The Anglo-Saxon Chronicle is the only contemporary account in the English language of the Norman invasion of England in 1066. All other sources of the story are in Latin and tell the story from the Norman point of view. The Bayeux Tapestry has a foot in both camps.
The Anglo-Saxon Chronicle says:
“Count William came from Normany into Pevensey on the eve of Michaelmas, and as soon as his men were able they constructed a fortification at the market of Hastings. This was then told to King Harold and he then collected a large army and met William at the old apple tree, and William came upon him unexpectedly before his army was drawn up. Nevertheless, the king fought very hard with him together with his men who would stand by him, and there were many slain on either side. King Harold was killed there, and Earl Leofwine his brother, and Earl Gyrth his brother, and many good men, and the Frenchmen had possession of the field, as God granted to them for the people’s sins.”
Most scholars accept that the Bayeux Tapestry (more properly described as an extensive piece of embroidery) was made in the south of England before 1082. Its purpose is unknown, but it clearly had political significance. For nearly 400 years it vanished from view, but eventually turned up in the mid-15th century records of the Cathedral of Notre-Dame of Bayeux. It makes its first documented appearance there in 1476 when it is listed in an inventory as “a very long and narrow hanging on which are embroidered figures and inscriptions comprising a representation of the Conquest of England.” Apparently the Tapestry was being hung annually in the Cathedral for the week of the Feast of St. John the Baptist and was otherwise stored in a chest.
The Tapestry survived fires and wars for 500 years more before part of it was reproduced in 1724 in an accurate coloured drawing for the Académie Royale des Inscriptions et Belles-Lettres in Paris. That drawing was in turn used as the basis for an engraving published in the first volume of Monuments de la monarchie française (1729). The Tapestry was taken to Paris in 1803 on the orders of Napoleon Bonaparte for propaganda purposes related to a planned invasion of England. When that fell through, the Tapestry was returned to Bayeux, where it survived several calamities until being studied, cleaned and restored in 1982/3 and re-hung in a purpose-built museum.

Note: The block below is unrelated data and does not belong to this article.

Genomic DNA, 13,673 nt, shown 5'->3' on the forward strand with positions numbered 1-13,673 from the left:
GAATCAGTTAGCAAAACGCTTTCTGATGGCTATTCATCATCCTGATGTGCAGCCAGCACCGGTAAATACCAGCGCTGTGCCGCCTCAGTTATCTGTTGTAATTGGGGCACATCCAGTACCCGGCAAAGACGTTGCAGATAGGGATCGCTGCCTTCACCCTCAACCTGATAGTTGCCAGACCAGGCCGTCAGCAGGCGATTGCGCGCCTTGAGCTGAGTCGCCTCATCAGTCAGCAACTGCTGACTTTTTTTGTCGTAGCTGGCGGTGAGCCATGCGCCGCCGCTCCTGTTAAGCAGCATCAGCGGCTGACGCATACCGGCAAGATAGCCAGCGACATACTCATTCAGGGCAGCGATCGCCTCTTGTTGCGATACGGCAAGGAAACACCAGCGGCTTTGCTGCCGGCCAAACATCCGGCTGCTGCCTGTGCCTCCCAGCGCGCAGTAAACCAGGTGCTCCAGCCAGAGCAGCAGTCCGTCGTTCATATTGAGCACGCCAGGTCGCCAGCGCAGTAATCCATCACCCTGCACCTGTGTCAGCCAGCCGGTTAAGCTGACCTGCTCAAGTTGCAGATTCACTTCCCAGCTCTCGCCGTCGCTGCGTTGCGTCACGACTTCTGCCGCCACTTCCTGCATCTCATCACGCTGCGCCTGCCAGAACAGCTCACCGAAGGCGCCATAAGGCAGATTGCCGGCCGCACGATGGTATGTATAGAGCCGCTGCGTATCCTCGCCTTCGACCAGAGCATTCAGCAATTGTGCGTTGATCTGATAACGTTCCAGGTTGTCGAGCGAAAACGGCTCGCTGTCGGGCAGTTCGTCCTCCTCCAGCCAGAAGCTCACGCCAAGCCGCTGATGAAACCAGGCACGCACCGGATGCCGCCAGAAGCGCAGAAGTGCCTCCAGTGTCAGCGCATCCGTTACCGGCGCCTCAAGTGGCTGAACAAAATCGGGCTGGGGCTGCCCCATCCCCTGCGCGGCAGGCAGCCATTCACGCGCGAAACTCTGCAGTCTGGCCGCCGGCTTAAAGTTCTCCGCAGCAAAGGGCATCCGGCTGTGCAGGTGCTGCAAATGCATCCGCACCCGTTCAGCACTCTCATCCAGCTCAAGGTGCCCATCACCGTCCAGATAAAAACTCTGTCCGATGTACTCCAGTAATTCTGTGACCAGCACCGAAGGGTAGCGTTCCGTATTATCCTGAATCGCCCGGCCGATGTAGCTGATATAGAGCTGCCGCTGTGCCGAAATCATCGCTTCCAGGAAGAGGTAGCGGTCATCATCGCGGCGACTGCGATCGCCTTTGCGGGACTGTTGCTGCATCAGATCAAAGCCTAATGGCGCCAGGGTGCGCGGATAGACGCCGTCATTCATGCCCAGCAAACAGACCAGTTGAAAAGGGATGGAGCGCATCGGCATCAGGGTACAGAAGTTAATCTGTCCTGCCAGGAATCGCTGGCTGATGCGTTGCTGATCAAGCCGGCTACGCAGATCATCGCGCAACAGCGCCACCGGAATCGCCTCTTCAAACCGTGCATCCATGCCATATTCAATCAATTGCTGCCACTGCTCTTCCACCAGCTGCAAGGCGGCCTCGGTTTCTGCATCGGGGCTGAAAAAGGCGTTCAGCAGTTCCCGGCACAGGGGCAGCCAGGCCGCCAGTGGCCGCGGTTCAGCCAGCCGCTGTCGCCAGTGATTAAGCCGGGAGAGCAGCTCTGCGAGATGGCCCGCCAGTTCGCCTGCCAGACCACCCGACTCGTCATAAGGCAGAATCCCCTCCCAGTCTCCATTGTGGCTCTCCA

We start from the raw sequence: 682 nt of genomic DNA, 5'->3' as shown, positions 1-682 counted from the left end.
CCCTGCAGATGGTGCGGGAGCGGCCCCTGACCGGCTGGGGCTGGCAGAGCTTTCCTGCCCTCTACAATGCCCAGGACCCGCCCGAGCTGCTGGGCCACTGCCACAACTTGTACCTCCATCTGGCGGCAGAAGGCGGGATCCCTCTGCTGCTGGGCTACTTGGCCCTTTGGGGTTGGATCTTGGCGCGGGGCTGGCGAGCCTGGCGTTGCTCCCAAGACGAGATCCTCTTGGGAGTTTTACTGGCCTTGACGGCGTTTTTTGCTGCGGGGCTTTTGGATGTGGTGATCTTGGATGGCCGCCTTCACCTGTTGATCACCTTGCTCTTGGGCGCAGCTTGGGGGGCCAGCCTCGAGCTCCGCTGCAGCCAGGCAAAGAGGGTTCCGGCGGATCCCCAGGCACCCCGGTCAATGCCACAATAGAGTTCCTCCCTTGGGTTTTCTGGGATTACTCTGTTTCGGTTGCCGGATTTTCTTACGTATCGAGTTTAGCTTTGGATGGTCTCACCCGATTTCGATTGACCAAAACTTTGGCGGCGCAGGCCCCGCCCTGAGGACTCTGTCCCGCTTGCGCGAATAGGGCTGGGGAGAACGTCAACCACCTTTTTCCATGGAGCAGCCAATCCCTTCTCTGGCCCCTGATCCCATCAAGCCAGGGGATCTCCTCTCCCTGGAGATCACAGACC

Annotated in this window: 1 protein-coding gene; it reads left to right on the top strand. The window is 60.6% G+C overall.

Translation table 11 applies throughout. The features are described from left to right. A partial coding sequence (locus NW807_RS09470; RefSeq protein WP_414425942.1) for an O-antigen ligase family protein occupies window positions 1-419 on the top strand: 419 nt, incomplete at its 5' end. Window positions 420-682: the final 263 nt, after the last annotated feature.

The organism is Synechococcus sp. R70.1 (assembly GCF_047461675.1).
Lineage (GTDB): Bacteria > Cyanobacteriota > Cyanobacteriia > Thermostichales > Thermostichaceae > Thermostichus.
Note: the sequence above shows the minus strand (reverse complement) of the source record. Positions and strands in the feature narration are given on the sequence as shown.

French legend maintains that the Tapestry was commissioned by Queen Matilda, William the Conqueror’s wife. Indeed, in France it is occasionally known as “La Tapisserie de la Reine Mathilde” (Tapestry of Queen Matilda). However, scholarly analysis in the 20th century concluded it was probably commissioned by William’s half-brother, Bishop Odo who, after the Conquest, became Earl of Kent and, when William was absent in Normandy, de facto regent of England.
The logic of the Odo commission theory rests on: 1) three of the bishop’s followers mentioned in the Domesday Book appear in the tapestry; 2) it was found in Bayeux Cathedral, built by Odo; and 3) it may have been commissioned at the same time as the cathedral’s construction in the 1070s, possibly completed by 1077 in time for display on the cathedral’s dedication. Assuming Odo did commission the Tapestry, it was probably designed and made in England by Anglo-Saxon artists (Odo’s main power base being by then in Kent). The Latin text contains hints of Anglo-Saxon; other embroideries originate from England at this time; and the vegetable dyes used can be found in cloth traditionally woven there.
The Tapestry is incomplete and the final words Et fuga verterunt Angli (“and the English left fleeing”) are spurious, added shortly before 1814 at a time of anti-English sentiment. But in early 2013, 416 residents of Alderney in the Channel Islands finished a continuation including William’s coronation at Westminster Abbey on Christmas Day 1066 and the building of the Tower of London.
Interestingly, another candidate for the inspiration behind the Tapestry is often overlooked. Thomas of Bayeux (who died in 1100) was Archbishop of York from 1070 until his death. A native of Bayeux, he was royal chaplain to Duke William of Normandy, later William I of England. Before the Conquest he was also one of Bishop Odo’s officials and a canon and treasurer of Bayeux Cathedral. Thomas of Bayeux may have been responsible for the kind of Norman propaganda that strengthens the victor’s version of history. We shall never know.